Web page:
The words creativity and medicine don’t appear together nearly enough. That is the feeling which has stayed with me since our inaugural Creativity in Medicine Conference (#DWC19) last month at Philadelphia’s historic Mutter Museum. The event was an outgrowth of Doctors Who Create (DWC), an online community highlighting the creative passions and pursuits of health care professionals.
It was created by Vidya Viswanathan, a graduating medical student at the Perelman School of Medicine at the University of Pennsylvania. Last fall, she proposed the idea of a conference where contributors to the site and others trying to keep their creativity alive alongside medical endeavors could meet, interact, share ideas, and gain inspiration from each other. The ultimate goal: highlight the transformative power of creators in medicine. She assembled a planning team composed of writers, artists, creative media producers, and activists at all stages of their medical careers who worked together to bring this vision to life.
The culmination of this effort was a full day conference which included a variety of inspiring presentations, panel discussions and workshops, and an art exhibit featuring original works by conference organizers and attendees. The keynote speaker was Emily Silverman, MD, a hospitalist and creator of the highly acclaimed medical storytelling podcast The Nocturnists.
Silverman described her struggle to marry a dual fascination with science and art, eventually arriving at a magical and engaging forum where clinicians share their stories of joy, struggle, insight, and growth.
Panel discussions on “How to Keep Creativity a Part of Your Medical Career” and “Activism in Medicine” included panelists from medical school through mid-career, all of whom had equally powerful and relevant messages. An overriding creative spirit welcomed all and seemed to make our usual hierarchy fade away like a mirage.
The afternoon began with something entirely novel: a live version of a one-of-a-kind medical humanities Twitter chat group (#medhumchat) with its founder Colleen Farrell, MD, an Internal Medicine resident and writer currently at NYU-Langone. She led a discussion of a poem written by phsycian-poet Rafael Campo, MD, titled “Why Doctors Write”, while tweets from around the world weighed in and were projected on a screen for all to see and react to. It was quite striking to witness the breadth of influence of this platform.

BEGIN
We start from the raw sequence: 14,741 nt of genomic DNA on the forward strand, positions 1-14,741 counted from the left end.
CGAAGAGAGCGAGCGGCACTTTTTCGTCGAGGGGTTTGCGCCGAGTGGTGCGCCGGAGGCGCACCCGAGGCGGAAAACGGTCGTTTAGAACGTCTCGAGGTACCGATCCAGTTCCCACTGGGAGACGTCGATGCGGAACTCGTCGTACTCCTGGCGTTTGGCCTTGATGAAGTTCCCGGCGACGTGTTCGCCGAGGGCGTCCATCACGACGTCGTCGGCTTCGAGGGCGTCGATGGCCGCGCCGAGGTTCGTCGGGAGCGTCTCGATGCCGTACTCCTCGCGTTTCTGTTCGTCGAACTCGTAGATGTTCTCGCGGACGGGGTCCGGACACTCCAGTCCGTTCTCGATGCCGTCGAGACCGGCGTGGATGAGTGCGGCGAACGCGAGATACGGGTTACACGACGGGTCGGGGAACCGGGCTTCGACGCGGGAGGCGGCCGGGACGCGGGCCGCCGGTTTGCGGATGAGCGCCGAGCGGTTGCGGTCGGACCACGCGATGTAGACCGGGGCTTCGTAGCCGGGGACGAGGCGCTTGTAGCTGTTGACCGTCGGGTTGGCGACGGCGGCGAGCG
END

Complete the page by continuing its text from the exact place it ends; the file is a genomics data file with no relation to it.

After the second of two sessions of diverse interactive workshops, the day ended with a live storytelling event in collaboration with The Nocturnists podcast. The stories explored the topic of identity in medicine, told through the perspectives of five physicians and physicians-in-training who shared their humor, vulnerability, and poignant memories of finding their way in our chosen profession — one ripe with challenges and abundant rewards.
There was a palpable energy in the air all day — that of stories heard and told, connections made, and friendships forming among the curious, enthusiastic, and like-minded. For me, the most powerful vitality came from the uninhibited sharing of creative work and ideas. Thoughts, words, and images poured out like genies being released from bottled captivity, aspects of our lives which may be suppressed during work days by the rigor of the study, research, or patient care. The conference allowed all of this energy to come out in full force.
A few weeks have passed since #DWC19 and the inspiration that I gained has not dipped a bit. My list of writing projects has grown, and other creative ideas are swirling around non-stop. What impressed me the most, however, was seeing so many students and early-career physicians discussing and displaying their creativity. Like many physicians from my generation, I had to resurrect my creative passions after training and years of practice. I am hopeful that these young physicians and physicians-to-be will carry theirs alongside them unhindered throughout their doctoring journeys. Planning for Creativity in Medicine 2020 is already underway.
Jeffrey Howard Millstein, MD is a practicing internist and serves as physician champion for the patient experience initiative at Clinical Care Associates of Penn Medicine. He leads initiatives and serves as a resource for clinicians and staff to help improve patient-centered communication skills. You can follow him on Twitter @millstej.